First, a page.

Mark di Suvero Biography

Mark di Suvero




Sculptor, printmaker, and painter Mark di Suvero was born Marco Polo di Suvero on September 19, 1933, in Tianjin, China, the son of a naval attaché for the Italian government. He would credit early exposure to the Forbidden City as instrumental to his aesthetic. His family emigrated to the United Stated with the onset of World War II, settling in San Francisco, California. 

Di Suvero's formal education began at the City College of San Francisco (1953-'54) with a focus on philosophy, followed by the University of California at Santa Barbara (UCSB) (1954-'55), where his interest turned to sculpture. At UCSB he studied under Robert Thomas before transferring north to UC Berkeley, where he graduated with his degree in philosophy in 1957. Following graduation, he moved to New York City with friend and fellow sculptor Charles Ginnever to pursue a career in art. He joined the March Gallery artists' cooperative and supported himself through construction work, eventually using discarded site materials in his sculpture. He participated in his first exhibition at the March Gallery in January of 1959.

While on a job site in March of 1960, a near-fatal accident left him with a broken back and other severe spinal injuries, with doctors saying he would likely never walk again. This did not deter di Suvero, however, and after some months of drawing and painting, he learned arc welding, using a crane to position large pieces of wood and steel while seated in a cherry picker, wearing an iron apron on his lap as he constructed his pieces. He was given a solo show at the Green Gallery in November of that year, which opened to great critical acclaim. This experience, and the ensuing self-taught manipulation of industrial tools to carry out his vision, changed the path of di Suvero's work toward more monumental pieces, and would alter the world of American sculpting altogether. His determination did not end with his art: after five years of intensive physical therapy, he was able to walk again with the aid of leg braces and canes.

Throughout the 1960s he exhibited at the Park Place Gallery, a cooperative that he co-founded in 1962, and numerous other galleries throughout the U.S. Toward the end of the decade he began protesting the Vietnam war; after two arrests, he left the U.S. in self-exile, relocating to Europe where he exhibited in France, Germany, and the Netherlands. While living in Chalon-sur-Saone, France, he maintained a studio on a barge, the Rêve de signes, which later became an atelier for emerging artists and operated until 2002. He was the first living artist to be given a major exhibiton at Le Jardin des Tuileries in Paris, France, in 1975, as well as Les Esplanades des Invalides, Paris, and at Millenium Park, Chicago. He returned to the United States at the end of 1975, settling in Sonoma County, California, just north of San Francisco.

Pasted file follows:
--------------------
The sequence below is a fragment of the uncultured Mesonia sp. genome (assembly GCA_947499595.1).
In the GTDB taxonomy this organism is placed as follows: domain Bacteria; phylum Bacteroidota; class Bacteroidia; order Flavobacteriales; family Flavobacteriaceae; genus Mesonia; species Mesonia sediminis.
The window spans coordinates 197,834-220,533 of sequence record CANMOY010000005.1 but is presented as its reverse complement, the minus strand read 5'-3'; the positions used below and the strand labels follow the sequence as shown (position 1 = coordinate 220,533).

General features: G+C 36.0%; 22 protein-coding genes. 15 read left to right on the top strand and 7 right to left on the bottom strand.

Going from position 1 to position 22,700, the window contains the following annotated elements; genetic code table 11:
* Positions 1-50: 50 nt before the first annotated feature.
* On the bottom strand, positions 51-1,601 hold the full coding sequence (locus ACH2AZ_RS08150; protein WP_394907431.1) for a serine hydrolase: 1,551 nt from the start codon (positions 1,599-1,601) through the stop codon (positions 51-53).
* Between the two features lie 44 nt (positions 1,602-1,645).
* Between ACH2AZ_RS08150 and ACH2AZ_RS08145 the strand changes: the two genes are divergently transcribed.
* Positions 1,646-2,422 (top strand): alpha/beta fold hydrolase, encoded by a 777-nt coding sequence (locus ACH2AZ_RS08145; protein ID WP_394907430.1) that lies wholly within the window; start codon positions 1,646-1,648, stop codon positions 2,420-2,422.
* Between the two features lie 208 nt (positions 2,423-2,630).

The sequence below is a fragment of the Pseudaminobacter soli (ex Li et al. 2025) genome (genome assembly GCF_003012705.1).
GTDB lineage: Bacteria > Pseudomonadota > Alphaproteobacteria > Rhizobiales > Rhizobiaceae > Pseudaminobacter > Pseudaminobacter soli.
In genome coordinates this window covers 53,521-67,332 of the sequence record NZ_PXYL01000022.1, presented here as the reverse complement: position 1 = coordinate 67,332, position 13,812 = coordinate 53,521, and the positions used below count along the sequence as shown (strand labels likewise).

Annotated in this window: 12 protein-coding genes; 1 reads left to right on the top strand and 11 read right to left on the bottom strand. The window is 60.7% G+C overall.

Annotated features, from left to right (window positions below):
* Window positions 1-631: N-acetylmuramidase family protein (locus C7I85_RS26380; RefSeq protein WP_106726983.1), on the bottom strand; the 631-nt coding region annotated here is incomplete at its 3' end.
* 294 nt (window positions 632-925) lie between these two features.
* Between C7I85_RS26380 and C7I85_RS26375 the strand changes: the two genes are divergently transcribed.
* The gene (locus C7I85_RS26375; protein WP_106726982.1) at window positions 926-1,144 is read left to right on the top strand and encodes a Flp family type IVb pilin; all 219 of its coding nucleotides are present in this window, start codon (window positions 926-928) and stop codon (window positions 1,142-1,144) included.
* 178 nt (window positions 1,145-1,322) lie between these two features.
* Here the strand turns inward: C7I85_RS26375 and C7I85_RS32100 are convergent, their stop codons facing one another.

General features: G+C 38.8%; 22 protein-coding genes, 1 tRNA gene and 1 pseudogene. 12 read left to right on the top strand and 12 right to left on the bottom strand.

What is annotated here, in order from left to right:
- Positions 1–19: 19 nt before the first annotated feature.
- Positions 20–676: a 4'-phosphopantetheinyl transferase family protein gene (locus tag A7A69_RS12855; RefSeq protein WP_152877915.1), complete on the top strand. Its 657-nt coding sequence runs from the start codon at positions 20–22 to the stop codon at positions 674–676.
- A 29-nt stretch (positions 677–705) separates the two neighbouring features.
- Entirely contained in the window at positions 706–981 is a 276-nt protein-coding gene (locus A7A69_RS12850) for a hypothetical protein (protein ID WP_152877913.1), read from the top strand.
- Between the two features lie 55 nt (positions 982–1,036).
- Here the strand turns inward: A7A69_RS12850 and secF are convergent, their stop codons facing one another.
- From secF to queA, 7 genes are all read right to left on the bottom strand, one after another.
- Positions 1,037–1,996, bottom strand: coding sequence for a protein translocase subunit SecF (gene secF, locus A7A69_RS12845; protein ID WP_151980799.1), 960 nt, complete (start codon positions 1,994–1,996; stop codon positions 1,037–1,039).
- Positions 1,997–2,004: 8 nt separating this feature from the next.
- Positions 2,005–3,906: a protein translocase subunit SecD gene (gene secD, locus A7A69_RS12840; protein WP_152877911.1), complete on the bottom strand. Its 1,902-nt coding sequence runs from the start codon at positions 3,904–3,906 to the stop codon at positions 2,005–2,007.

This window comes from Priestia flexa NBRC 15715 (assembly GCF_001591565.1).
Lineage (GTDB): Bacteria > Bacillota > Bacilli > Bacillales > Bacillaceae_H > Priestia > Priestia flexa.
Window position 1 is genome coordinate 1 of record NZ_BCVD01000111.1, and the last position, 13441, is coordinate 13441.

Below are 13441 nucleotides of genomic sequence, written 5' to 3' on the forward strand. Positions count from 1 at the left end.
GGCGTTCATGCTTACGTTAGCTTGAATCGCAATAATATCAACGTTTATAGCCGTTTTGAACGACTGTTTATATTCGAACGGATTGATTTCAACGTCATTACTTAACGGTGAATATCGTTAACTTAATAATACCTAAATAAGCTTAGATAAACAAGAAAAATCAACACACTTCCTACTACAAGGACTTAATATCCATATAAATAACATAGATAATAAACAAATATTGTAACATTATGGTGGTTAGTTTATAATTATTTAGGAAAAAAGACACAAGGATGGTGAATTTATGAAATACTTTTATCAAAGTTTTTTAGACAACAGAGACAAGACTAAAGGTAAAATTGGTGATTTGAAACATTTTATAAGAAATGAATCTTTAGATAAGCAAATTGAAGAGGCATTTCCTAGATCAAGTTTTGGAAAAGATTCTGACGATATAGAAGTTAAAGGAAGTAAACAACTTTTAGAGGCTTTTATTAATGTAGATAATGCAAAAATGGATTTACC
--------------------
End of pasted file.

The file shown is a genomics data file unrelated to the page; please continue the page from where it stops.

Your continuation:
A seminal year in 1976 saw a major retrospective of his work at the Whitney Museum and the erection of several sculptures throughout the five boroughs of New York City, including 1966's Praise for Elohim Adonai in front of the Seagram Building in Midtown. In 1977 he co-founded the Athena Foundation to support emerging artists in all mediums, awarding the first grant to then-unknown composer Phillip Glass. Di Suvero purchased and converted an old riverfront warehouse in Long Island, New York, into a studio space called the Spacetime C.C. (Construct Corporation). In 1986 he founded Socrate's Sculpture Park, an outdoor museum and studio built on an old landfill site, which is still extant and focuses on up-and-coming sculptors and filmmakers, and hosting community programs.

Di Suvero continued to work and exhibit internationally through the 1990s and into the early 2000s. He was awarded the Lifetime Achievement Award in Contemporary Sculpture from the International SCulpture Center (2000); the Heinz Award for Arts and Humanities (2005); the Smithsonian Archives of American Art Medal (2010); and the American Academy of Arts and Letters Gold Medal for Sculpture (2013). In 2010 he was awarded a National Medal of the Arts by President Barack Obama.

In January of 2023 the first retrospective of his work in over 35 years opened at the Nasher Sculptural Center in Dallas, Texas, titled Mark di Suvero: Steel Like Paper. Notably, in addition to his sculpture, the show highlights several of his two-dimensional works, including paintings, drawings, and prints. Di Suvero continues to live and work in California.

For a complete chronology of his work and exhibitions, visit his website here.